West Virginia's Air Raid offense will test Maryland pass defense

West Virginia quarterback Clint Trickett looks to pass against Alabama at Georgia Dome.

COLLEGE PARK — Through two games, Clint Trickett's numbers look like those that Geno Smith posted during his final season as a West Virginia quarterback in 2012.

Trickett has thrown for an average of 365 yards per game, completed 75 percent of his passes and has helped the Mountaineers score 77 points through those first two games.


Maryland beat West Virginia 37-0 in Baltimore last season. However, the Terps' pass defense is going to be challenged by Trickett and an improved Mountaineers passing game Saturday.

There could be issues if the pass defense isn't better than it was against South Florida last week.


"Any week's a test, but this week's a different test because of how explosive they can be on offense and how much their offense is predicated on Air Raid and getting the ball out there," Maryland outside linebacker Matt Robinson said.

The numbers for the Terps' pass defense are actually pretty good so far.

James Madison quarterback Vad Lee, a Georgia Tech transfer, was just 16 of 37 for 141 yards, no touchdowns and two interceptions during the Dukes' 52-7 loss to Maryland in Week 1. South Florida quarterback Steven Bench was then just 14 of 36 for a modest 162 yards, no touchdowns and an interception vs. the Terps last week.

But Bench's numbers are deceiving. Bulls coach Willie Taggart estimated after the game that South Florida pass-catchers dropped around eight passes.

Even with the drops, Bench completed six passes that went for gains of 15 yards or more, including three that went for gains of 21 yards or more.

That has to be a concern considering Bench is a backup quarterback who completed just 41 percent of his passes last season.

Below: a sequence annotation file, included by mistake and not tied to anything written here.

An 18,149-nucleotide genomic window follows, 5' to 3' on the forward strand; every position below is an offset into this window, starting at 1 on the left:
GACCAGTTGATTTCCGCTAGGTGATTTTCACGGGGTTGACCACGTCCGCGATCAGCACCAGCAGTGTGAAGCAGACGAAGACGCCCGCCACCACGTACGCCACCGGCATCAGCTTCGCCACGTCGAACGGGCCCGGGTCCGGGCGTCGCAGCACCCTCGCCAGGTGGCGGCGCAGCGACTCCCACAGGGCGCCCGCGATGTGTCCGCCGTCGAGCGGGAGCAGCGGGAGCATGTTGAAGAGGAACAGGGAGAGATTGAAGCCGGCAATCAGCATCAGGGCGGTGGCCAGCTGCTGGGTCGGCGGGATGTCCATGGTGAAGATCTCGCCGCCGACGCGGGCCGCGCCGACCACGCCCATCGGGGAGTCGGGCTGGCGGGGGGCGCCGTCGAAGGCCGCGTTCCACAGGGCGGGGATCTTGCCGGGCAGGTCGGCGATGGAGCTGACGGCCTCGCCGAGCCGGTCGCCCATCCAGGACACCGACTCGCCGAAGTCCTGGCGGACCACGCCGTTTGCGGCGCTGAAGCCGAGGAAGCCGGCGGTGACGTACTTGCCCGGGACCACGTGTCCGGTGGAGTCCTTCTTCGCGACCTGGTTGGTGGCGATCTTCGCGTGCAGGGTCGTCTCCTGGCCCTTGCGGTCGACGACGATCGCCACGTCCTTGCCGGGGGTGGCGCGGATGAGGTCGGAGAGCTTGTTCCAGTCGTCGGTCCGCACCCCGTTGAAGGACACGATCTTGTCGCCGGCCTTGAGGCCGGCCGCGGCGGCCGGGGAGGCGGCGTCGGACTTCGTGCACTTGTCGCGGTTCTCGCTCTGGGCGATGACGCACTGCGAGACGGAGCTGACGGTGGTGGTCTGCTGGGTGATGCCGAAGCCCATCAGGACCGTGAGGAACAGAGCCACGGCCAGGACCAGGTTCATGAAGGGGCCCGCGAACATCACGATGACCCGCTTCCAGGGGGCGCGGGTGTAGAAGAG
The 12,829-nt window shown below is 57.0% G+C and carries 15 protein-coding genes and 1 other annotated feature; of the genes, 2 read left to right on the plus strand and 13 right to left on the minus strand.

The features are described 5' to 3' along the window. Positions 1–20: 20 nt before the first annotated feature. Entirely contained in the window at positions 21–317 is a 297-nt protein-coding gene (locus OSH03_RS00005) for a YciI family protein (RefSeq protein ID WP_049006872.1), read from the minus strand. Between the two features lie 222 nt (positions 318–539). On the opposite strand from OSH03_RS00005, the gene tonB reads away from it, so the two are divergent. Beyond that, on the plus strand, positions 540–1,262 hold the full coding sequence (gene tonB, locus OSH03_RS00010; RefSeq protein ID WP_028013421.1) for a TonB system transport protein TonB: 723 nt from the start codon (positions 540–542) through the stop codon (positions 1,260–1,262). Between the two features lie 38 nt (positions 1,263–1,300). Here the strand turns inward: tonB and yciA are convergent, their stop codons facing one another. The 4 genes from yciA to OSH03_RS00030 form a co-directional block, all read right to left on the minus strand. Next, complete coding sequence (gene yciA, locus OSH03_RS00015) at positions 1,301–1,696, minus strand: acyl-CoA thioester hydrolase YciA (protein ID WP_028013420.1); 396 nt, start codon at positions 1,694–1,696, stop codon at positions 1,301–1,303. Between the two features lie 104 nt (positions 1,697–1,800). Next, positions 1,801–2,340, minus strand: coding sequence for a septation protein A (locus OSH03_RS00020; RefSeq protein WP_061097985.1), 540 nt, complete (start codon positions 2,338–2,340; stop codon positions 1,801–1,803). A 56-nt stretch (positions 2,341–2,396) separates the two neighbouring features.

South Florida was also playing without its top wide receiver, Andre Davis, who missed the game because of a sternum injury.

"I think we're playing hard on defense, [but] we're still giving up too many big plays," Maryland coach Randy Edsall said.


That's not a good thing going into a game against West Virginia.

Trickett hasn't completed a pass longer than 32 yards. However, he had seven completions that went for gains of 19 yards or more against a typically stout Alabama defense in Week 1, and he finished that game 29 of 45 for 365 yards with a touchdown and no interceptions.

Trickett was then 35 of 40 for 348 yards with two touchdowns and no interceptions in less than four quarters during the Mountaineers' 54-0 win over Towson last week.

Trickett, a Florida State transfer, threw nine interceptions and just nine touchdowns while completing only 53 percent of his passes in eight games last season. However, Maryland coaches and players say he has looked good on film during West Virginia's first two games.

"I think Trickett's right on time," Terps defensive coordinator Brian Stewart said. "I think he's doing a good job. He has this offense operating at a high rate and fast speed."

Trickett doesn't have the weapons that Smith did in 2012, when West Virginia had future NFL draft picks Tavon Austin and Stedman Bailey at wide receiver.


However, senior Kevin White is a returning starter who has 19 catches for 244 yards and a touchdown.

Wide receivers Mario Alford and Jordan Thompson also have double-digit catches.

"Last year, those guys were learning the offense and learning to catch the signals on the run," Stewart said. "But they have a whole full year of that, a whole spring. And now, everybody's hitting it on all cylinders."

Quarterback Ford Childress was just 11 of 22 for 62 yards with no touchdowns and two interceptions for West Virginia during that 37-point loss to Maryland last season. But Trickett is the man in charge now, and he has the Mountaineers' passing game looking as potent as it as since Smith, Austin and Bailey last stepped on the field.

"I just think the main thing we've got to do is play our defense," Stewart said. "We're a 3-4 pressure defense. We've got to make sure that we put pressure on the routes, put pressure on the QB and — no matter who he's throwing to — [make sure] we're there that we can contest the catch."